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effects. at the upper end on college-educated students, issues around choice of major, not doing math, which is a highly lucrative major -- >> harley, how about you? other thoughts on why we see this disparity between an african-american with a college degree versus a white american with a college degree? >> i think it really reflects a legacy of racism in some cases. it does show spatial mismatch -- >> what does that mean? when you live in certain areas, it's harder to get to work, that kind of situation? >> well, that, yes. but certain areas have been particularly hard-hit by this recession. for example, detroit, in detroit, the level of unemployment is 30%, about 80% of the city is african-american. if you count underemployment, the mayor of detroit says it's over 50%. that's worse than depression era unemployment. and, in fact, even though we have a fragile recovery that appears to be unfolding,
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unemployment for african-americans is likely to go up in 2010 and not come down for a long while absent some targeted effective action. >> bill, what can be done to try and narrow that disparity? can anything be done? does the new jobs bill that was signed this morning do anything that you think will help the african-american who is looking for work? >> the tension here is do we do -- pursue race-specific efforts and/or do we pursue race-neutral. i think right now, the administration -- i agree with their approach -- they've been focusing on race-neutral issues. and that is, first off, when i worked at the transition team, stop the bleeding, stop the bleeding, that is provide unemployment insurance benefits and provide health care, reduce the cost of health care. and so that was, again, stopping the bleeding. there's a stimulative effect with those expenditures.
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second now that you've stopped the bleeding, we're shifting to how do we stimulate the economy? it's the federal reserve keeping interest rates very low. it's now also putting money into states and local areas because there you have a double whammy, because african-americans are the minorities at the lower end of the income scale and they utilize many of these public services with the potential cut, they're now not getting served. but the public sector has been a key area where minorities have a stake in the middle class over the last few decades. this jobs bill and previous efforts have been focused on education and training -- >> bill, hold on a question. >> let me come back to the idea that -- apart from the idea that there might be racism at play here but that one of the key problems is that african-americans live in areas of low economic vitality or in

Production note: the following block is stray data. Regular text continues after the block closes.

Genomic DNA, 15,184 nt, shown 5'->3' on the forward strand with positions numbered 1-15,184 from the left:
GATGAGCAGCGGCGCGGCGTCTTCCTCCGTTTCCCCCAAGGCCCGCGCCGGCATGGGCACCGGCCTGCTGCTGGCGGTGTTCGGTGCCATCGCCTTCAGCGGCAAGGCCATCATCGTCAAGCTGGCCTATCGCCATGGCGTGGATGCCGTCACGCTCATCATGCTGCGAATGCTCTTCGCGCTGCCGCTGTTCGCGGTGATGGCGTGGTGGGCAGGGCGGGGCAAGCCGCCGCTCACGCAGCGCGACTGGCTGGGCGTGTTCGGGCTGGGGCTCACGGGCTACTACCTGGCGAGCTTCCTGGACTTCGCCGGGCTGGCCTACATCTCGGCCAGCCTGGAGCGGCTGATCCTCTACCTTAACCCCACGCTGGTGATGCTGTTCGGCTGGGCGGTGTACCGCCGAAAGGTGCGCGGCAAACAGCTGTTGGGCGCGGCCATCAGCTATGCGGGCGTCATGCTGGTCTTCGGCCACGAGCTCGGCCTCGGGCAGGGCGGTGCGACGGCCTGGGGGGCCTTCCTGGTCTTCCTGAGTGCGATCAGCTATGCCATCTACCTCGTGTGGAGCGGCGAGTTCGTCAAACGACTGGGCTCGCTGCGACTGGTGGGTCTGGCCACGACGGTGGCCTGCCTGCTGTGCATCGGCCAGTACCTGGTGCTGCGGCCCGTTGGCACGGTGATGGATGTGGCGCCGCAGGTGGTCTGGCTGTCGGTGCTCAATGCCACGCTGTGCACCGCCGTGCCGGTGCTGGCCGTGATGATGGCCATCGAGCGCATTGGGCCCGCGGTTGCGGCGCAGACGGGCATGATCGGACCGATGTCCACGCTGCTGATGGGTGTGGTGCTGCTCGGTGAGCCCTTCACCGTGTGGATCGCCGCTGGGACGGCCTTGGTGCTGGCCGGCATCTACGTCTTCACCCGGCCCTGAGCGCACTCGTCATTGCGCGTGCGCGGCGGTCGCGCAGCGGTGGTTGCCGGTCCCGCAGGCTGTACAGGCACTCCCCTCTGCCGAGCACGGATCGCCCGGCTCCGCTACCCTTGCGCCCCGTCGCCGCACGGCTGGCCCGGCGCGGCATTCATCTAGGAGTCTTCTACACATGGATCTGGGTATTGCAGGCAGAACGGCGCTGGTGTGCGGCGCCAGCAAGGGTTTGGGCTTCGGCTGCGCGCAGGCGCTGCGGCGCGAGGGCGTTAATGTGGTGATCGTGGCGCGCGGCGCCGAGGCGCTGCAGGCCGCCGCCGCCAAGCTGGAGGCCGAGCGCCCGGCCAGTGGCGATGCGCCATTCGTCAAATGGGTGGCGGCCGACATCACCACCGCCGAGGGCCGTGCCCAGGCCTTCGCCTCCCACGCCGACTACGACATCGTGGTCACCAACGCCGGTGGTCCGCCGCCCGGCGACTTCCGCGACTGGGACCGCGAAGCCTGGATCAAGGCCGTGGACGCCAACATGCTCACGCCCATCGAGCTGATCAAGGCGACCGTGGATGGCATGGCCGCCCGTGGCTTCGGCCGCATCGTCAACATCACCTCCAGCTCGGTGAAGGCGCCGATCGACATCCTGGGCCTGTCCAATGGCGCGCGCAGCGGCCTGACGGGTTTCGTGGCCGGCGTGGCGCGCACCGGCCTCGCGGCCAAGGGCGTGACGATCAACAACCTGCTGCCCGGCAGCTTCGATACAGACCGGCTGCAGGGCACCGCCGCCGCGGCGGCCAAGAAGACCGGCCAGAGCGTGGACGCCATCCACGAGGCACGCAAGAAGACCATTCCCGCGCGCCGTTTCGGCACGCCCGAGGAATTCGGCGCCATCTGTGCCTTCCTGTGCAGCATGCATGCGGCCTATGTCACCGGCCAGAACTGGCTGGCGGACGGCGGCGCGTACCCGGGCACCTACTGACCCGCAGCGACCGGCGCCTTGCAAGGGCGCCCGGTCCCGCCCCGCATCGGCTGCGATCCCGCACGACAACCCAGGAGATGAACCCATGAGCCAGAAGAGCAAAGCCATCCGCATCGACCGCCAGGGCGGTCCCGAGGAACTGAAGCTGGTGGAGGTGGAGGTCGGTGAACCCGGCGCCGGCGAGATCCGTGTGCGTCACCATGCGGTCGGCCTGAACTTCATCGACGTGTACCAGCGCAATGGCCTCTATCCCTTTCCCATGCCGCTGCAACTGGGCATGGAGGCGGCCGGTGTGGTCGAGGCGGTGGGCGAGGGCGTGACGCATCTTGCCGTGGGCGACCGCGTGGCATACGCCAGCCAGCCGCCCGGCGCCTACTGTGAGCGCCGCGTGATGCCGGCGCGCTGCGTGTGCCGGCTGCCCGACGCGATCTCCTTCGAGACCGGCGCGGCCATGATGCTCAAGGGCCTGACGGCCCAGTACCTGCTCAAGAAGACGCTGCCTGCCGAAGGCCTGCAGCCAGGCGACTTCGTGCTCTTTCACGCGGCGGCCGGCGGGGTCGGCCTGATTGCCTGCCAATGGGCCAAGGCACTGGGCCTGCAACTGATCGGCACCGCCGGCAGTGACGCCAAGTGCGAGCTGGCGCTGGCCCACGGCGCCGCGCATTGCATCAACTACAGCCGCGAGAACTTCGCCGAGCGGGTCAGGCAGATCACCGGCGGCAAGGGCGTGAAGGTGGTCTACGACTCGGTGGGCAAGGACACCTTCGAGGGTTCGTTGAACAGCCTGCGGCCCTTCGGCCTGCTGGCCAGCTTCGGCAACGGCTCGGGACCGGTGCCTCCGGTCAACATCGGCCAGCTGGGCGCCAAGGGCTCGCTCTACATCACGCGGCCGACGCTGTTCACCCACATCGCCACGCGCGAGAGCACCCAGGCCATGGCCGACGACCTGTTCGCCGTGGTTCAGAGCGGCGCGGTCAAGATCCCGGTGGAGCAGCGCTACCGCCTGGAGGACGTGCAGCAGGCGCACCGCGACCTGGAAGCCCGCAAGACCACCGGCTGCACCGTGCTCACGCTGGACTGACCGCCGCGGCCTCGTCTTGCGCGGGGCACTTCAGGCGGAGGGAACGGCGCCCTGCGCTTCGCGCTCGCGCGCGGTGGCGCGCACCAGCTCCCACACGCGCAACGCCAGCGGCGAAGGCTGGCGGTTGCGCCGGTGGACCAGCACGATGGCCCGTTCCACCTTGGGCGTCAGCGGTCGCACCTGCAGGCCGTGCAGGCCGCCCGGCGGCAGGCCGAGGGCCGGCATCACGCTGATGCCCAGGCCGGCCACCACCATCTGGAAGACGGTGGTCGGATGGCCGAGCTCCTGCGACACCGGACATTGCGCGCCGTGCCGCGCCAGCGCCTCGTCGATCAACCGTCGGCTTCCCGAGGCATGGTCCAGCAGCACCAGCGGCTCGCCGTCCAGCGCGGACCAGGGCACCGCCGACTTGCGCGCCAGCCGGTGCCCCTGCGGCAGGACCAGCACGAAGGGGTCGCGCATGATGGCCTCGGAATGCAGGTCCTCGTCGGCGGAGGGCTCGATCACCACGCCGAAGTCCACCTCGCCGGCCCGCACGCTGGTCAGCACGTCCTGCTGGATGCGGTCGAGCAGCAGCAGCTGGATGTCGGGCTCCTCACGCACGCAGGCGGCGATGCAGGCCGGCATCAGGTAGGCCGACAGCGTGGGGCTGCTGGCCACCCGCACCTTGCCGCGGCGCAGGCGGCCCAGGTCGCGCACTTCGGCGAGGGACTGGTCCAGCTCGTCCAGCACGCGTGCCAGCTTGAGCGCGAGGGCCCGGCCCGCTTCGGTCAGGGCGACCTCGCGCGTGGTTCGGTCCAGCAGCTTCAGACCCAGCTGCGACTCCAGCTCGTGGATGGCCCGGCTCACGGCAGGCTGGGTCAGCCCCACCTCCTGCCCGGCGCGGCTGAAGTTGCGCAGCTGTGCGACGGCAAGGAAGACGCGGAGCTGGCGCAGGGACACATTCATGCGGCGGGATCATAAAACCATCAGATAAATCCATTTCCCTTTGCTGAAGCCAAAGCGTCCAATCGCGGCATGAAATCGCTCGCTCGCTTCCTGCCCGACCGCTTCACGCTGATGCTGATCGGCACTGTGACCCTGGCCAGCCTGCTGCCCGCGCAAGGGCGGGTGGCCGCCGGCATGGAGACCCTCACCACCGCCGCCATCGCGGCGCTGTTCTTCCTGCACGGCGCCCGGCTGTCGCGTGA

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some cases economic desperation. if you enhance the economies in those areas, do you thereby reduce unemployment and isn't that the way that you correct the problem? >> yeah, that's one piece of the puzzle -- >> harley. we're going to get harley in. >> that's an important direction and i think the administration is, in fact, doing some more positive things. i think they need to be done more rapidly. i think the scale needs to be increased. and i think we do need to target regions of the country whether it be detroit or san jose, california, where you do have high unemployment and that you -- >> do you do that -- >> need the kind of federal stimulus that will have an impact on hispanics and on african-americans. >> is it federal stimulus or is it targeted tax breaks that attract businesses to those neighborhoods, those city, those regions? which is better? >> i think you need both. but the direct impact of a stimulus that creates jobs is vital. the targeted tax breaks are important, but we need that
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direct creation of jobs. otherwise, 40% of latinos and african-americans will experience unemployment or underemployment this year. >> we've got to go. we have breaking news. i'm so sorry. good discussion, guys. we have breaking technology news to tell you about. >> at this hour, a new york federal court judge is releasing hundreds of documents connected to viacom's lawsuit against youtube. in its filings, youtube claims that viacom wanted desperately and tried repeatedly to buy youtube ahead of google but couldn't match google's offer. when viacom found out about google's bid, it tried to partner with google on the deal for youtube but was turned down. a source at youtube claims viacom's lawsuit might have been because the company felt jilted.